Death on the Line
A classic murder mystery, by debut author Carol Amorosi
In 1763, a young Scot named Angus MacKay was offered the opportunity of a lifetime, to work as an apprentice on a ground-breaking surveying project, to define the border between the American colonies of Maryland and Pennsylvania, using new technologies. The border had been fiercely contested for many years, and the King had ordered British surveyors, Charles Mason and Jeremiah Dixon, to resolve the issue once and for all. Angus sells everything he owns and sets sail from London to America, in search of a better life in the colonies. But during the ten-week journey, he notices some suspicious activity between a sailor and a crewman, as they secretly exchange a package.
Arriving in Philadelphia, Angus notices the same sailor exchanging packages with another man, and senses something is not quite right. The surveying team leave Philadelphia and travel towards the border of Pennsylvania and Maryland, where Angus befriends Susquehannock Natives, Running Bear and Gray Wolf. But during their journey, the team hears news of brutal attacks on the Conestoga, a Native American tribe, and Angus notices the team are being followed by a one-armed man. But when Angus stumbles over a dead body, he becomes the prime murder suspect. Desperate to clear his name, Angus must do everything he can, to learn the truth and find the killer.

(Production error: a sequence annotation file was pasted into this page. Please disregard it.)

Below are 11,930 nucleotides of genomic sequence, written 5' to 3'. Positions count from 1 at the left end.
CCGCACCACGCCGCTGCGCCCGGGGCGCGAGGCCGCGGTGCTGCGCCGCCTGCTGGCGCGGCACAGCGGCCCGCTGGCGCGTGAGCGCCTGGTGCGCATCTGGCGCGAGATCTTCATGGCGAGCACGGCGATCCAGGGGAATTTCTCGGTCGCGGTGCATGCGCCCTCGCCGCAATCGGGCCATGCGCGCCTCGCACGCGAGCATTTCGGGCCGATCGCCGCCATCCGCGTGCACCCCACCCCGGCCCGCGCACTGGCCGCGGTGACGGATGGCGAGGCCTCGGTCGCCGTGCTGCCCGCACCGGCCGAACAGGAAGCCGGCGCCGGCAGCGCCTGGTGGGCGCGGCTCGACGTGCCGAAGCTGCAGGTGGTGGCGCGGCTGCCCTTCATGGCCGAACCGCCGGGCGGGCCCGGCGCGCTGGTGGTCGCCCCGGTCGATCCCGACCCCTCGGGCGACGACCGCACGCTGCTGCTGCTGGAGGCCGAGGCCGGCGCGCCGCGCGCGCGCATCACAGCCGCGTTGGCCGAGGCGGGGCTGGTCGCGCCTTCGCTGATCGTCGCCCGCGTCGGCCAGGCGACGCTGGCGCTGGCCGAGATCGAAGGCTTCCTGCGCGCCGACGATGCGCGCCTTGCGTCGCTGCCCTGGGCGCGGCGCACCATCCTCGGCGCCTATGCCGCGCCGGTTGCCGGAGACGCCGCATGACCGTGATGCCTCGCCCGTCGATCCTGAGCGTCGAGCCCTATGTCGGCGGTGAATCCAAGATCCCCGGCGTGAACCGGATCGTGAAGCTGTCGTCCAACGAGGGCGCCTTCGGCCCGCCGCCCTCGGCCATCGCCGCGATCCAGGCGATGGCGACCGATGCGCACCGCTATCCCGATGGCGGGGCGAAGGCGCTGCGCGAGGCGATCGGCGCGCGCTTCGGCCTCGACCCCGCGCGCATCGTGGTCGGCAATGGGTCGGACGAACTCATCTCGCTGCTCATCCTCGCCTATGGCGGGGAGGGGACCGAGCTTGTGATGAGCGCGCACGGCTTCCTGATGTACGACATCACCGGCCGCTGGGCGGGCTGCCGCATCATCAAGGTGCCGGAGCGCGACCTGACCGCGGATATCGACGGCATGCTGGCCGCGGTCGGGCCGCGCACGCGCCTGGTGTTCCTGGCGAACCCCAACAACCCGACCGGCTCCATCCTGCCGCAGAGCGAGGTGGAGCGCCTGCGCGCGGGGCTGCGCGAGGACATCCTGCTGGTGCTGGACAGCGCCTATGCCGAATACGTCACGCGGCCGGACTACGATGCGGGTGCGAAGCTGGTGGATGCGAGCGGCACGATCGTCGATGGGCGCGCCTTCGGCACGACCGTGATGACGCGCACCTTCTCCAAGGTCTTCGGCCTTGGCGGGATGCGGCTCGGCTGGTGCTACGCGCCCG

Death on the Line is a thrilling murder mystery, and the first book in The MacKay Mysteries historical fiction series. Extensively researched, and based on real events cleverly crafted from Charles Mason's own journals, this book provides a fascinating insight into colonial America and the experiences of the Native Americans and the early settlers. With wonderful descriptions of the landscape, rich characterisation with authentic dialogue, and a unique and gripping plot, this is an excellent book and will appeal to readers of both historical fiction and murder mysteries.
Star rating: 5 Stars
Summary: A thrilling murder mystery, extensively researched, and cleverly crafted from Charles Mason's own journals, this book will appeal to readers of both historical fiction and murder mysteries.